MANY times in a week I am informed that a dog only understands German, French, Spanish, English, etc.
I find many owners and some trainers have a misguided perception of what a dog really is and entertain false expectations of their pet. Most think their pet is a small hairy person based on the assumption that a dog’s level of understanding is equal to their own.
It’s vital to keep in mind dogs don’t have the capacity to intercept human language, behaviour or emotions.
How intelligent is a dog?
Dogs are capable of linking two ideas together, but not actions, which are separated to another time. If for example, a dog makes a mess during your absence there’s no point telling it off or getting annoyed; the dog’s brain cannot link the action. Many say ‘He knows he’s done wrong’ He doesn’t, the brain’s not formulated this way.
A dog’s brain is much smaller than man’s, in particular the cerebrum which is associated with intellectual function, emotion and personality. Dogs cannot understand human language. It’s more important to use sound patterns, intonation, facial and body language as a form of communication. A dog wants to please so learning should be based on positive reinforcement of reward. Owners should keep in mind a large part of a dog’s brain is occupied with sensory activity, particularly interpretation of scent.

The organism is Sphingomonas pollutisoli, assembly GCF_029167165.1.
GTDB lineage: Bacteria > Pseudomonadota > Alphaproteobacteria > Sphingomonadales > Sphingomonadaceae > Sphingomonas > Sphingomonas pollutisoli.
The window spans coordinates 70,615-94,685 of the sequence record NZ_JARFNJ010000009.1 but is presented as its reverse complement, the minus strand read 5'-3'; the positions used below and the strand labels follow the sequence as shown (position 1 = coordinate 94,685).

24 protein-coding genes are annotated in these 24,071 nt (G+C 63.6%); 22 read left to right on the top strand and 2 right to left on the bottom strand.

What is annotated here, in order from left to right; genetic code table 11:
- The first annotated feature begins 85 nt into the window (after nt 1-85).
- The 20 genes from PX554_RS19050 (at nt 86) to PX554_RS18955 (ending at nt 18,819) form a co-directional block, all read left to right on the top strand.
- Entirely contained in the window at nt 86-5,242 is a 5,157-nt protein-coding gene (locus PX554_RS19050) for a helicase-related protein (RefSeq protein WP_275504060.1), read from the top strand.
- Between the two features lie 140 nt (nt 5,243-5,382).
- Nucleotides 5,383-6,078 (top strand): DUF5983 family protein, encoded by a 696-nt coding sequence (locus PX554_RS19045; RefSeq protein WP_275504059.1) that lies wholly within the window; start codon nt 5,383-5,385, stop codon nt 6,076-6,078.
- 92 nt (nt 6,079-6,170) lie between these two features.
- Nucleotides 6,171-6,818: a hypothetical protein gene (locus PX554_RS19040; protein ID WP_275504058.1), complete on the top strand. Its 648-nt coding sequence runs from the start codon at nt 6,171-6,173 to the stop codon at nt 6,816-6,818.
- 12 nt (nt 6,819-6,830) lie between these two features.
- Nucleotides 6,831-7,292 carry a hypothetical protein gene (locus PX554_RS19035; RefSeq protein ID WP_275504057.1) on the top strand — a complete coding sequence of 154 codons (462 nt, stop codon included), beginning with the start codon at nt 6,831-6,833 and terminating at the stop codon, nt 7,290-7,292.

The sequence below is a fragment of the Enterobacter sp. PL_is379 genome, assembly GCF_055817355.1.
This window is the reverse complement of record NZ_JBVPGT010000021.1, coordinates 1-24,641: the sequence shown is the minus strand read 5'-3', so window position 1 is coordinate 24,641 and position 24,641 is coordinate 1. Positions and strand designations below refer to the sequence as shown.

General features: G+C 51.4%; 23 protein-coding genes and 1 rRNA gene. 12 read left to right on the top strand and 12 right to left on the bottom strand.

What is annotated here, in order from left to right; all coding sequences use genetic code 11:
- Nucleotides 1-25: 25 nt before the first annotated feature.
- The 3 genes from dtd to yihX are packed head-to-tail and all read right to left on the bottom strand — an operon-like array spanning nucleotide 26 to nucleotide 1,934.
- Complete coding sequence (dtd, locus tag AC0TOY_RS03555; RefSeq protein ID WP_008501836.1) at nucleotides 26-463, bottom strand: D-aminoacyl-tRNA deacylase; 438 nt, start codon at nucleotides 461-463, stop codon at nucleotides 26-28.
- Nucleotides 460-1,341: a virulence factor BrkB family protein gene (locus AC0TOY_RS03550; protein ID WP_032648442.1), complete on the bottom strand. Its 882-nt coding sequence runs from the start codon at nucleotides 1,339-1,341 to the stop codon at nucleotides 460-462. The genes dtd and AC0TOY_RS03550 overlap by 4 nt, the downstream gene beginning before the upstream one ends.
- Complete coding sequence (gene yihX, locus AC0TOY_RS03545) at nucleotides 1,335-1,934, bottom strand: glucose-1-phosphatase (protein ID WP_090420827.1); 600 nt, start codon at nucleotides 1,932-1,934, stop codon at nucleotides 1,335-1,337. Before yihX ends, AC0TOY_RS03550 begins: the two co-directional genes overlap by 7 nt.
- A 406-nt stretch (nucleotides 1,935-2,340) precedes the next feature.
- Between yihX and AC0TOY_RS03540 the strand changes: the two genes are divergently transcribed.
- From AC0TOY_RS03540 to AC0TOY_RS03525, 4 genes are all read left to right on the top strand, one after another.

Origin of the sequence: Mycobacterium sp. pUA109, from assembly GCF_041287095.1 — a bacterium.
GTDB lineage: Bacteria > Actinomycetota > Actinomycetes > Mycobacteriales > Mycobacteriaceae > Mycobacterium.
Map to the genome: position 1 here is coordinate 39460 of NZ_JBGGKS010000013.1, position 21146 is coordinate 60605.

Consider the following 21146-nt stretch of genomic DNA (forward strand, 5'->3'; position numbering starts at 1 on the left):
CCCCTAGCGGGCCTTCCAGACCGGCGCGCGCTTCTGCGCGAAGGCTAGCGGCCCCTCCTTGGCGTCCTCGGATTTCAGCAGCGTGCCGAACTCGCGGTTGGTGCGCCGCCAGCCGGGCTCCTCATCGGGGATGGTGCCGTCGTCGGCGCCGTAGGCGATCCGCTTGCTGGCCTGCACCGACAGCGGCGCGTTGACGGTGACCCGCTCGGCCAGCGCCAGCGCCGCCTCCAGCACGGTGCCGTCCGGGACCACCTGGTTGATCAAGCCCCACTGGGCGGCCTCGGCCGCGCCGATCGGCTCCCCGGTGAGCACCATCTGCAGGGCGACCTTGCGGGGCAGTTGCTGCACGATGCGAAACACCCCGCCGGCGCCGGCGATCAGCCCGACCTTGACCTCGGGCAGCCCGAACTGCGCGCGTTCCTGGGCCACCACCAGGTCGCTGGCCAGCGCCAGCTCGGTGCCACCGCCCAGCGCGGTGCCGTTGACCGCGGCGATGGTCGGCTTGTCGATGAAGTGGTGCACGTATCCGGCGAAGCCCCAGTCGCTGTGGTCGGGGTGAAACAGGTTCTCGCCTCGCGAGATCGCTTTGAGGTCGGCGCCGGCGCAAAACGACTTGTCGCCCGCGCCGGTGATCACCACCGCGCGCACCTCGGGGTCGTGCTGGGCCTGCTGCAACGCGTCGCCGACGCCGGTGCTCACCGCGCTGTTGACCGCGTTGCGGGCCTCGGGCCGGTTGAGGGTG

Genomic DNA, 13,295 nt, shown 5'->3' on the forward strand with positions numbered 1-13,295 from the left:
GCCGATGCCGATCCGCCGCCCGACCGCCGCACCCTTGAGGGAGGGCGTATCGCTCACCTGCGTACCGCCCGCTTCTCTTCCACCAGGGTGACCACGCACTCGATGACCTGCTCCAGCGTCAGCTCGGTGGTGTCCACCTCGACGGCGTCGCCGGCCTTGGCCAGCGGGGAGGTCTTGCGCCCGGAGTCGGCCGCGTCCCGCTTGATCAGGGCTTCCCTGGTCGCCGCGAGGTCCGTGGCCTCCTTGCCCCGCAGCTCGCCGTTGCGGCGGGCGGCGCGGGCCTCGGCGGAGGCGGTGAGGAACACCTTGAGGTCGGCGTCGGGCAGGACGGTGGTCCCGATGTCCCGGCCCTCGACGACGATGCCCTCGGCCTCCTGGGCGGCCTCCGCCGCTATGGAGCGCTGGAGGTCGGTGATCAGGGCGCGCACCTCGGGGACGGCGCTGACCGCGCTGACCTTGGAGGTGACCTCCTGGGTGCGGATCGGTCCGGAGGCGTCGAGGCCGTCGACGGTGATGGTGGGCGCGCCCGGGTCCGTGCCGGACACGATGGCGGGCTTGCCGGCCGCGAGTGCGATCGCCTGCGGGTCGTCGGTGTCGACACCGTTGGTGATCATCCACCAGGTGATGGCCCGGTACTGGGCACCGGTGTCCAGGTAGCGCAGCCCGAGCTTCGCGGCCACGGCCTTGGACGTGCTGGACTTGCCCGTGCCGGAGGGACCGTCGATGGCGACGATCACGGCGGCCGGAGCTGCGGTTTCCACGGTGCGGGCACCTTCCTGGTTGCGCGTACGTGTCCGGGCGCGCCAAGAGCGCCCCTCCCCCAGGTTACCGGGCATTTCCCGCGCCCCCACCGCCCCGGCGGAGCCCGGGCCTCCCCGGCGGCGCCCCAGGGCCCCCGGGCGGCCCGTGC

Instinct is something either there or not there.
A dog’s natural instinct plays a vital role and often it’s difficult to understand why so dog owners can’t differentiate between instinct and intelligence. Instinct is an urge from within making a dog act in certain ways, it has no connection with intelligence.
A dog’s first instinct is to survive; when a pup is born it squirms about until it finds a teat and then sucks. There’s no intelligence or learning by any association in the process. Maternal instinct tells the female to clean up the foetal membrane, etc. and stir the puppy into action by licking it. The female isn’t taught, she’s not seen another female do this. Most instincts provide pleasure and dogs associate it with the action. The instinct grows stronger with use.
Instinct can be strengthened, weakened or diverted, it can’t be put there, or taken away. It might lie dormant, but once developed it can’t be weakened.
A dog obsessed with chasing balls can be controlled by training and providing other energy outlets. A young dog corrected the first time it chases a car may give up the idea, but if allowed to chase cars the hunting instinct becomes stronger, and in no time it will be very difficult, even impossible to cure the habit.